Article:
Monthly Archives: November 2011

INFTH Book Review: All Or Nothing

At football’s European epicenter lies the world’s premier annual sporting competition. The Champions League shapes the
ambitions of clubs across the continent; all of them dreaming of the same ungainly, two-handled trophy. All or Nothing is the story of that tournament. The story of the teams, fans and players that make-up modern football’s most defining edifice.

Andy Brassell sets out to understand the Champions League’s transcendent influence on European club football, to examine how the tournament affects competitors big, small and in between. Unfortunately, Brassell’s account of one “season in the life of the Champions League” fails to compel. It’s not fresh, it’s not new and it’s not exciting. Moreover, only eight years after publication, it’s hopelessly out of date.

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Moment #3: England Beat Argentina In Five Minutes

This piece is by Paul Price, sole editor of The Technical Area.

It was a cold, autumnal Saturday evening in November 2005 in Geneva, Switzerland. With England having already booked their place at the 2006 World Cup, they had the opportunity to pit their wits against one of the world’s best teams in a friendly match. But it wasn’t Switzerland that England were facing, it was the Old Enemy, Argentina.

International Friendly. There has never been such a match between these two nations. England-Argentina is a bitter rivalry that goes way back, as far as the 1966 World Cup in fact, when England manager Sir Alf Ramsey ordered his players not to shake hands with their Argentinean counterparts after a controversial affair. Then there was  the “Hand Of God” controversy in the Quarter Finals of the 1986 World Cup, where Diego Maradona used a clenched fist to send the ball beyond the advancing Peter Shilton. Add to that the 1982 Falklands War and you have a history that renders the term “friendly” quite ridiculous.

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MLS Cup Final Preview: Beckham Is Finally Living The American Dream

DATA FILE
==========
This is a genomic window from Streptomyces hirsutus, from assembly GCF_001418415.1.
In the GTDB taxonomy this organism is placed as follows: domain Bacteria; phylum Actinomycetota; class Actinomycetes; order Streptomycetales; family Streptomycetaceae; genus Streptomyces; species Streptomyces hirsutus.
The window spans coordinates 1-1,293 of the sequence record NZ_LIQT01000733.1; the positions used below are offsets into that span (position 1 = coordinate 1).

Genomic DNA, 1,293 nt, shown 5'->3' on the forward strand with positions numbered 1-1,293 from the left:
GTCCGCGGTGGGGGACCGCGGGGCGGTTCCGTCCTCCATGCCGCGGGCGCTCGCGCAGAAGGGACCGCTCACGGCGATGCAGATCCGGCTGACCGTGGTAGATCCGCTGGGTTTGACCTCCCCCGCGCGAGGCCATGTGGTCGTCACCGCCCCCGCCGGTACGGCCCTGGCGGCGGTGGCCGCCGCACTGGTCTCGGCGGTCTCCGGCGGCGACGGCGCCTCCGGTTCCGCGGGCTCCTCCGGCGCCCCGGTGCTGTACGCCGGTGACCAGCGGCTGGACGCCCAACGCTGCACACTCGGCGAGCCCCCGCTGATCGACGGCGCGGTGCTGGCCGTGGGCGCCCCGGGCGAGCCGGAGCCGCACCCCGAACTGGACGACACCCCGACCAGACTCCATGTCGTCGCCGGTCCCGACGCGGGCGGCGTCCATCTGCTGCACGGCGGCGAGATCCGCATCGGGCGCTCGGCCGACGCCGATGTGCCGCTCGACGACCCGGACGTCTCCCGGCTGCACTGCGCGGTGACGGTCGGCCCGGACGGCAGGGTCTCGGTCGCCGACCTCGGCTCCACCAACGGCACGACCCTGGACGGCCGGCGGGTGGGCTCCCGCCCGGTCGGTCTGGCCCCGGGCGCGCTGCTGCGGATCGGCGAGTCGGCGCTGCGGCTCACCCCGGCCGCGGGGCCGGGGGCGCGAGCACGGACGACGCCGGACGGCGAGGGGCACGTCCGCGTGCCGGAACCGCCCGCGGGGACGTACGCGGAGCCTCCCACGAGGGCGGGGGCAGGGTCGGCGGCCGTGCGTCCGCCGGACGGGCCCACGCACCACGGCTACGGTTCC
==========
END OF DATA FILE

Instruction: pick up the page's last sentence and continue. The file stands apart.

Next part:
Finally, after four years of disappointment, Major League Soccer’s prodigal son looks set to propel his team to a legitimately satisfactory finale.

If all goes to plan, David Beckham will gain redemption on Sunday night. Victory for the LA in this weekend’s MLS Cup Final would represent the pinnacle of a tumultuous Galaxy tenure.

Only, it shouldn’t have taken this long.  The blue-and-gold confetti that greeted the United States’ newest idol in 2007 was supposed to have inaugurated four years of revolution. Beckham had promised to stimulate soccer’s growth in America, to push the game into the forefront of previously dismissive minds. Instead, during his first four years stateside the London born star faced up to a grim reality: eradicating the American view that “soccer” is the exclusive domain of children under thirteen would take actual commitment, actual effort.

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INFTH Book Review: Soccer Against The Enemy

Simon Kuper’s Soccer Against The Enemy is a classic of modern sports writing, covering immense cultural ground in its exploration of the game’s political and social influence.

Published in 1994, a time when football’s historical and cultural impact had yet to be fully appreciated, Soccer Against the Enemy convincingly counters the dismissiveness of intellectuals and gives two fingers up to Americans’ happily glorified ignorance. It cast the world’s most popular sport as a key player in games where the goalposts move – where the stakes are life, death and political power, not just a weekend’s three-point haul.

“When a game matters to billions of people it ceases to be just a game-” Kuper writes in the book’s opening lines. “Soccer is never just soccer.” The rest of the book’s 300-odd pages develop that intricate and multi-dimensional thesis, backing it up with mountains of evidence from Cameroon to Argentina, Margaret Thatcher to Maradona. In Kuper’s hands, football’s century of growth, controversy and drama comes to life and the sport comes into its own; not just as a staple of the modern world, but also as a force that holds society in thrall.

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